The process described is best practiced when the feed stream is introduced with around neutral pH and is maintained at a flow velocity of 100 to 200 cm/minute. Of course, other conditions may be contemplated. Although one embodiment of the invention would have the entire process take place within a single deionization stack modified to allow application of more than one voltage at varying points of the stack, another embodiment would have each step of the process occur in a separate, single-voltage stack.
The process is not limited to the use of only two discrete deionization modules with two discrete voltages. Rather, any number of deionization modules and voltages may be used, to allow increased differentiation of the ionic species removed at each deionization module. If multiple modules were used, the process could occur in one or more stacks.
Unlike prior art systems that require different types of resin in separate stacks, the present invention may use the same type of resin in each stack.
Other aspects and advantages of the present invention can be obtained from a study of the specification, the drawings, and the appended claims.
The FDI process of the present invention utilizes salt/ion separation of the ion exchange resin and the ion exchange membrane together with the additional function of water splitting in a controlled, sequential manner. This allows a higher level of hardness to be introduced to the system for purification without danger of scaling. The FDI process has been used to remove calcium and silica under successive conditions conducive to each of them. In prior forms of EDI, conditions that are favorable for silica removal also result in hardness removal; however, at higher hardness concentration precipitation occurs at conditions suitable for the removal of silica. Such precipitation is eliminated in this invention.
The FDI process relates to the selective removal of ionic species under different electrochemical process conditions which creates pH conditions by design favorable to non scaling and keeping the ions in solution within the electrodeionization stack. In a conventional electrodeionization stack a voltage is applied across the stack, which contains charged media positioned between the membranes. While a lower voltage and the consequent current can remove divalent ions such as Ca2+ and Mg2+, much higher voltages are required to remove difficult ions such as silica. When a conventional EDI stack is operated at higher voltage to remove silica, divalent ions such as Ca2+ and Mg2+ precipitate from the feed stream due to resultant pH. This causes scaling in the stack.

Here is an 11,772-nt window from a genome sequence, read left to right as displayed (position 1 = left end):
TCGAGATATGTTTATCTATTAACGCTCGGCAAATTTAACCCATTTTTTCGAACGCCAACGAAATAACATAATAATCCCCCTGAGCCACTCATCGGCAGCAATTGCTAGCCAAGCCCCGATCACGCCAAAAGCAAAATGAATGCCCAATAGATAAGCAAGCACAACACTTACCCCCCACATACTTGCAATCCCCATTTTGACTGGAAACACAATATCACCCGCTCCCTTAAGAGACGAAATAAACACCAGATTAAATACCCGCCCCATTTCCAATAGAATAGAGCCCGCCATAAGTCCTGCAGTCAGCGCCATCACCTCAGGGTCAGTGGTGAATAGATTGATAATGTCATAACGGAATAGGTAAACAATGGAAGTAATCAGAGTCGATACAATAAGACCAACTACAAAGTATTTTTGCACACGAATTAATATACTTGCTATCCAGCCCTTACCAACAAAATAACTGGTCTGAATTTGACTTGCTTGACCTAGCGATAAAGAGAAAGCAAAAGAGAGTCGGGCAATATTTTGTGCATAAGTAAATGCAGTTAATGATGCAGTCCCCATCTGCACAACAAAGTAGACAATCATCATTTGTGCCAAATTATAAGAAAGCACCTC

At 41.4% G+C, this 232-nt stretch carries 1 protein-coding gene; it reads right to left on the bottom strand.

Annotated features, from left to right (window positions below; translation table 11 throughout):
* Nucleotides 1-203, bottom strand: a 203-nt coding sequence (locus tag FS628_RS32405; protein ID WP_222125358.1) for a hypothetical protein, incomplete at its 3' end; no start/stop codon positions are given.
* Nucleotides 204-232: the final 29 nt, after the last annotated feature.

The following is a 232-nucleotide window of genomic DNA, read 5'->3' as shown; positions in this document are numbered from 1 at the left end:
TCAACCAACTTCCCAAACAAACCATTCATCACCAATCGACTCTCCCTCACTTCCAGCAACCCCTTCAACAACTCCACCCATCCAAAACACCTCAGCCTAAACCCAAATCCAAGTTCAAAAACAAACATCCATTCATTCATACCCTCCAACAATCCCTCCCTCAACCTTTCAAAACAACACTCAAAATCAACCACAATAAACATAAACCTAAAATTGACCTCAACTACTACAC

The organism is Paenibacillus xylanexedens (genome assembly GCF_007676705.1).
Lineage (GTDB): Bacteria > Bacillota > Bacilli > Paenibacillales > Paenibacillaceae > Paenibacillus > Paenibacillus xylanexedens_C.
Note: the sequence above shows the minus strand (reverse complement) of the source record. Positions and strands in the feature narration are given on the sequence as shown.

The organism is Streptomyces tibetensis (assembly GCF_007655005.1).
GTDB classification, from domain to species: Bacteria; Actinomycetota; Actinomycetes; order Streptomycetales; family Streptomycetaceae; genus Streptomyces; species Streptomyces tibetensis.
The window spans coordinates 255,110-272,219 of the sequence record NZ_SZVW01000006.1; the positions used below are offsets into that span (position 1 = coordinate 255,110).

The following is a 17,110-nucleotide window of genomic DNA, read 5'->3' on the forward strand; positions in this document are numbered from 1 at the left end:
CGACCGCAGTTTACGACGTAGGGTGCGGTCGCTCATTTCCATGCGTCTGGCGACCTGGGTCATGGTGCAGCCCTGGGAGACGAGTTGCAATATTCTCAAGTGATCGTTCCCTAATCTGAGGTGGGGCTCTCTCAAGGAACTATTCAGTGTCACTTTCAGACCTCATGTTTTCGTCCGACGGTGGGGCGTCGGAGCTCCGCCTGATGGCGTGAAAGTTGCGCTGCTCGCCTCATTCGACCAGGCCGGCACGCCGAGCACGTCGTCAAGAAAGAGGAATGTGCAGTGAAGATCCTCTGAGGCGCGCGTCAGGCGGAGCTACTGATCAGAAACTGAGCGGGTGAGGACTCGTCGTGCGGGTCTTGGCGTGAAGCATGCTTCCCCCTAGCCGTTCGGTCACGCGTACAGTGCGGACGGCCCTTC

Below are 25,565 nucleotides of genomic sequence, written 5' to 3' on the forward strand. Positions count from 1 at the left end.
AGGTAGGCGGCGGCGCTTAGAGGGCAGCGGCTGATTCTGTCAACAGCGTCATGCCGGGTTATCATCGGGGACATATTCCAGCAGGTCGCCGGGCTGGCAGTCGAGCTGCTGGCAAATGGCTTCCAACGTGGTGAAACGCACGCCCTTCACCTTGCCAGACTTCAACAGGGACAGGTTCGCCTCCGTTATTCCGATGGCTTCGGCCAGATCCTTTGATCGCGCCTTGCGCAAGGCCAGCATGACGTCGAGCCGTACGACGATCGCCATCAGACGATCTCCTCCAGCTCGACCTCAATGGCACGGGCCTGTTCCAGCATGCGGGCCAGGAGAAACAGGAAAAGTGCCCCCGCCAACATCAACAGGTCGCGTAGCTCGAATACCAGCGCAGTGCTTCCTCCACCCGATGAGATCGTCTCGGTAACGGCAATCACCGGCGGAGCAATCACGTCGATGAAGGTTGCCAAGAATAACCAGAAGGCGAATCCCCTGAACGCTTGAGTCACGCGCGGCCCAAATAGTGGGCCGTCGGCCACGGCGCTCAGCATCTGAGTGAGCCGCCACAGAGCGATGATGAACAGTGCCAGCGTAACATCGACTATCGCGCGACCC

FDI overcomes this deficiency of the conventional EDI system that has low hardness tolerance. FDI allows generation of resin-regenerating ions and imparts mobility to target the ionic species slated for removal. This permits separation without scaling in the system, even for feed water with a hardness of 5 ppm. In FDI, different voltages are applied across adjacent electrodeionization stacks or in adjacent regions within a single electrodeionization unit. A low voltage is applied across the first stack or part of a stack to remove the hardness. A higher voltage is then applied in the second stack or part of a stack to remove the silica and other difficult ions. FDI is, therefore, not susceptible to scale formation due to initial high hardness in the feed water stream, because at the silica removal stage, where pH is alkaline, the feed does not have hardness left to be removed.